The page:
Nobody likes low returns on any investment. We know inflation runs about 2.5 per cent, so you need to earn at least 4 per cent to get anywhere.
But where do returns come from? They are a reward for taking risk with your money, and the opportunity cost of not using that money, either for consumption or other types of investment.
In low interest-rate environments, we often hear that retirees should buy high-yielding shares to get adequate returns. What we seldom hear is a discussion of the risks posed by this strategy.
Some might say, "What risk? I only invest in 'safe' high-yielding shares." The reality is these are hard to find. They might look safe through the prism of long-term averages, where the equity-risk premium shines through. But a lot of retirees don't have long horizons, even though they might be in retirement a long time.
Because retirees generally need to spend some of their capital on a regular basis to finance their retirement, they are exposed to a market risk called sequencing risk. This is the risk you get from a poor run of returns while drawing on your capital. Take this example: a 10 per cent rise in the market value of a $250,000 share portfolio, followed by a 10 per cent fall, doesn't put you back square. You have actually lost money: 1 per cent (or $2500), to be precise (a 10 per cent loss on your gained value of $275,000 takes you back to $247,500). If you kept getting this sequence of returns (while having to spend say $10,000 a year to live on), you would burn through your savings quickly.
Also, with shares, your investment return comes from movements in their market value, as well as the dividends. The swings in market value can be significant. Let's say you bought 10,000 XYZ shares looking for a dividend yield of exactly 5 per cent, ignoring franking. XYZ has an annualised standard deviation of total returns of 20 per cent. If you were expecting an investment return of 10 per cent (that is 5 per cent dividend and 5 per cent capital growth) in an average year, the price could swing between minus 15 per cent and plus 25 per cent. This equates to a monthly volatility figure of almost 6 per cent which is more than your annual dividend yield. In an average month, you are risking your whole year's income. The same thing the next month and so on.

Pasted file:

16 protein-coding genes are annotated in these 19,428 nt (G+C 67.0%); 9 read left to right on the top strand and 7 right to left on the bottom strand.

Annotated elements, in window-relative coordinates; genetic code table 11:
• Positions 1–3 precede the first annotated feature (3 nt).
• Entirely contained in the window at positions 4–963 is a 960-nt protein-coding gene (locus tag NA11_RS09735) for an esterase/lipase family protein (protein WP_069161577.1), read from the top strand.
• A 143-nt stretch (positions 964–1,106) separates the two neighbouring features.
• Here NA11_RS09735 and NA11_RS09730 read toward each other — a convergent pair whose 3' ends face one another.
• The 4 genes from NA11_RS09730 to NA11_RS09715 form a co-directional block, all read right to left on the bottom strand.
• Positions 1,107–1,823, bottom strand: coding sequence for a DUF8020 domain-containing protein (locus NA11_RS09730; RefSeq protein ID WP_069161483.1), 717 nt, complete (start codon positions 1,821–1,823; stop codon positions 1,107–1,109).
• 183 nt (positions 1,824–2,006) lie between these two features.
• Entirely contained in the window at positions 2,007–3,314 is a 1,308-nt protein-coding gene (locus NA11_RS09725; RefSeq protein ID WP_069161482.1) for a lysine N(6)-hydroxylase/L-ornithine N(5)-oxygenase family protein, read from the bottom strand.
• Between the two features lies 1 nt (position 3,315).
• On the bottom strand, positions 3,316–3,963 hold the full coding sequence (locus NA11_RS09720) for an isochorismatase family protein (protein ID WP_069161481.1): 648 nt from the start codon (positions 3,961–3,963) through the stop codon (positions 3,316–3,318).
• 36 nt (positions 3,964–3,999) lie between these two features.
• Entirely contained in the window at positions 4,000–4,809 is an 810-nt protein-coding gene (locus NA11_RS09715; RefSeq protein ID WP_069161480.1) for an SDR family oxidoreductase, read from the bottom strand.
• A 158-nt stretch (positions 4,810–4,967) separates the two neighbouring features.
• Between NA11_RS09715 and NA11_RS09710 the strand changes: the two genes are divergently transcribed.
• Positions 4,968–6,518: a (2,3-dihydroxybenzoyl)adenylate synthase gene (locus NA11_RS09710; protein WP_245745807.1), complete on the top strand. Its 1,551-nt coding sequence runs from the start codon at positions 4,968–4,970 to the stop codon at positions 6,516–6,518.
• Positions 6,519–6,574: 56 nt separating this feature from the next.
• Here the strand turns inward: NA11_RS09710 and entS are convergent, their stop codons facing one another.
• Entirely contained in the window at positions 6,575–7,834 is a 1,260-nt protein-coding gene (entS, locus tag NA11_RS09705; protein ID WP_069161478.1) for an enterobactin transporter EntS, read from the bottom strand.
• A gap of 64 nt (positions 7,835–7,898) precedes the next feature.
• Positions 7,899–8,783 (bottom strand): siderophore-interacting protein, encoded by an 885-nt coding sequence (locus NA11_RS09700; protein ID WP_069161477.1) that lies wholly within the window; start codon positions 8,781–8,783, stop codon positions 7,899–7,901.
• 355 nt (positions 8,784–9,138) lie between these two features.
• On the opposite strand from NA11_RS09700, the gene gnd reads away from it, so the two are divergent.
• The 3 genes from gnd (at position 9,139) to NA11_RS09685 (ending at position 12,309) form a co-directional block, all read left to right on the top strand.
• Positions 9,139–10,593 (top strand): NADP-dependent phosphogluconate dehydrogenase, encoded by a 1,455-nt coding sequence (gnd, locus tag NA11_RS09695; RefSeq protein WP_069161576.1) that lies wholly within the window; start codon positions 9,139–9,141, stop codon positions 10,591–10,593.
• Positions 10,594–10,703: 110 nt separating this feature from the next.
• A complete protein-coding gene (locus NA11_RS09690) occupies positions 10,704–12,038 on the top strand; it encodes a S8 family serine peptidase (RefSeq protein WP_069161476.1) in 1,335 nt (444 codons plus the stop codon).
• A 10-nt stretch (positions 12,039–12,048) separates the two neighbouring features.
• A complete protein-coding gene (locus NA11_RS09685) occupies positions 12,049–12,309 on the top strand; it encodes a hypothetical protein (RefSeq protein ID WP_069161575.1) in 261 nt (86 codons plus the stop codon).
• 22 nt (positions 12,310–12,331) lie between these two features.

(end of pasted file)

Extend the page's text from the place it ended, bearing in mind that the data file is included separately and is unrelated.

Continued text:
So, when investing in volatile assets such as shares, the overall risk you are taking can quickly negate the attractive-looking yield.
This is not to say equities should be avoided in retirement. Retirees need growth assets and should seek income through franking benefits. But they need to understand the risks in the pursuit of these apparently more attractive returns.
As someone once said, there is no such thing as a free lunch.
Jeremy Cooper is chairman of retirement income at Challenger Limited.